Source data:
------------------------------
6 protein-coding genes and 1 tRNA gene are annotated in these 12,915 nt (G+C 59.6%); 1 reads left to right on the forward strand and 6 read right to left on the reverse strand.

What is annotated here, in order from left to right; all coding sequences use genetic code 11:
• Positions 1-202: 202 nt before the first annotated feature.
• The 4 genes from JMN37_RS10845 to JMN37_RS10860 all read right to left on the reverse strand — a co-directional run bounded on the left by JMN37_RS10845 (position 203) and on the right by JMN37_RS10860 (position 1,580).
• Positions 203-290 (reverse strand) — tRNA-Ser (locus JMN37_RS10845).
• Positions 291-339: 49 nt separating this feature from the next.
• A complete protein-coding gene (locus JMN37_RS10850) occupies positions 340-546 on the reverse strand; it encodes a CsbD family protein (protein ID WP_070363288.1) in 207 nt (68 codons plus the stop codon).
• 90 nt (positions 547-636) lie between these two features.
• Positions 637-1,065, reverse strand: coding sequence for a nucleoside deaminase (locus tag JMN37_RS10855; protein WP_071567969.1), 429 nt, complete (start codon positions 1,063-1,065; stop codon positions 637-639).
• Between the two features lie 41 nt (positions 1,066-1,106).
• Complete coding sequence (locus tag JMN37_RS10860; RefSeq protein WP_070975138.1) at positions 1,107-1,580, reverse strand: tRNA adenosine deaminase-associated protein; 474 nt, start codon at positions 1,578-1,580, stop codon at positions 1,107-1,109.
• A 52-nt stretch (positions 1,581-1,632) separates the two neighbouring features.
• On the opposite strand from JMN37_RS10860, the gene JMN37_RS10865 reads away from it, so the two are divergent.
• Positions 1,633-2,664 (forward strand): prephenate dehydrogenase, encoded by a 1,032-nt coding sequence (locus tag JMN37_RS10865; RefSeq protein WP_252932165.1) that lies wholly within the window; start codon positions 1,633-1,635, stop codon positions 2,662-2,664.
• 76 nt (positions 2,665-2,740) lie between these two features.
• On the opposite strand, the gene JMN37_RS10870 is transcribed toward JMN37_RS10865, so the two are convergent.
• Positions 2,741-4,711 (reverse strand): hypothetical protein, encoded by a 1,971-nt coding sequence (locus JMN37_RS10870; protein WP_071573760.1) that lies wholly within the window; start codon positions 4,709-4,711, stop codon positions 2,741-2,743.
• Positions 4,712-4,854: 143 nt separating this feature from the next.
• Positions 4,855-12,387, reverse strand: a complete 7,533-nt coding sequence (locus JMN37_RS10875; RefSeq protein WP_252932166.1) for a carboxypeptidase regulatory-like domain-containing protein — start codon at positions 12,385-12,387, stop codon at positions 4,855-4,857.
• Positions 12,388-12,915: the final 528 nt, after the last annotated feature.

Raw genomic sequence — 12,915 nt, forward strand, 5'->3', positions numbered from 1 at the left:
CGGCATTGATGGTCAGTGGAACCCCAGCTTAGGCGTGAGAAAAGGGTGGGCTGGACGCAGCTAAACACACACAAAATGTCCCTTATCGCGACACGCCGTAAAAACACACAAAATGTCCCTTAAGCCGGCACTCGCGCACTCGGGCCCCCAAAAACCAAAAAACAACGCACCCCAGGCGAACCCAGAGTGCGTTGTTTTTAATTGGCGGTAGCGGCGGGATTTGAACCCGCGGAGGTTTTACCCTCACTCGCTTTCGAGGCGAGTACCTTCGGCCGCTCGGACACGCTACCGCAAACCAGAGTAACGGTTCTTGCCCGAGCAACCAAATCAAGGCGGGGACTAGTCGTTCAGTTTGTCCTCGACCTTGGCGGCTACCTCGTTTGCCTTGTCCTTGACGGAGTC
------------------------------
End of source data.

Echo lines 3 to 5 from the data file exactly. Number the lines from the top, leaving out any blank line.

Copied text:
• Positions 1-202: 202 nt before the first annotated feature.
• The 4 genes from JMN37_RS10845 to JMN37_RS10860 all read right to left on the reverse strand — a co-directional run bounded on the left by JMN37_RS10845 (position 203) and on the right by JMN37_RS10860 (position 1,580).
• Positions 203-290 (reverse strand) — tRNA-Ser (locus JMN37_RS10845).